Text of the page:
During this first stay, Camp Maui’s basic infrastructure took shape. Tents for living quarters were raised, and buildings for offices and mess halls were constructed. Roads were carved out of the muck. Post exchanges, libraries, and chapels opened, as did regimental (open-air) movie theaters. Ball fields, boxing rings, and other sport facilities were staked out. Eventually electric lights were installed in all tents, and public-address systems wired announcements and popular music into company areas.12 Just as important—and more enduring—were the developing affections between the community of Maui and their Marine Corps guests. By the time the 4th’s Marines shipped out for the next beachhead, many island natives already considered them “Maui’s own.”
Perhaps the biggest change in Camp Maui’s ambience during the division’s second stay (from August through December 1944) was the increased variety and sophistication of off-hours diversions. In addition to movies, scenic trips, fishing, and swimming outings, the 4th also organized its own stage show. Marine Lieutenant Colonel Leroy B. “Pat” Hanley administered Camp Maui’s recreational and sports activities. His emphasis on organized regimental sports—baseball, volleyball, basketball, softball, boxing, and wrestling—reflected the Corps’ natural interest in physical conditioning and teamwork.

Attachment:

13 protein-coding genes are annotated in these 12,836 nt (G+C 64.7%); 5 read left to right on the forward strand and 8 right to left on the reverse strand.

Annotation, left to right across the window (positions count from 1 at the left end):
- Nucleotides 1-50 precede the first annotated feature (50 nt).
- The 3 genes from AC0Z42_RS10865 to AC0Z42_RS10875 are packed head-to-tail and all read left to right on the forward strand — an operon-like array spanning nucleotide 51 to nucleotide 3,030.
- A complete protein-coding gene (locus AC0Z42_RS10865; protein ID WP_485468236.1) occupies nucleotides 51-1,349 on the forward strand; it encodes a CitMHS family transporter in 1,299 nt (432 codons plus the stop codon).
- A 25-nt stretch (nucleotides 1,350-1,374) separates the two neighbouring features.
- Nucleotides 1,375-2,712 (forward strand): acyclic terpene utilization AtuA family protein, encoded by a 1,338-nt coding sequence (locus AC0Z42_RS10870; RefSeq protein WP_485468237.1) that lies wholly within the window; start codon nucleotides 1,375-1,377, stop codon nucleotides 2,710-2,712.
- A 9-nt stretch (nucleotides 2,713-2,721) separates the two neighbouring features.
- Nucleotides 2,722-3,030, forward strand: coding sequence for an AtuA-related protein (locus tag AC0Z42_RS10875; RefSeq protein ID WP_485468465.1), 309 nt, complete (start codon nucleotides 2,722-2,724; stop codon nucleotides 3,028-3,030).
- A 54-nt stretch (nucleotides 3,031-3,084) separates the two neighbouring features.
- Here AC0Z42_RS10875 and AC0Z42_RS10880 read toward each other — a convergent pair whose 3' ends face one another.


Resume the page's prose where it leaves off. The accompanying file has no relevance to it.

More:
But Hanley was at heart a football coach. In fact, he and his brother Richard E. “Dick” Hanley, another Marine lieutenant colonel, made a formidable gridiron duo. Both had starred in football at Washington State University, and both had enlisted in the Marines during World War I and afterward turned to college coaching. When Dick was head coach at Northwestern, Pat backed him as line coach before setting off on his own to be head coach at Boston University.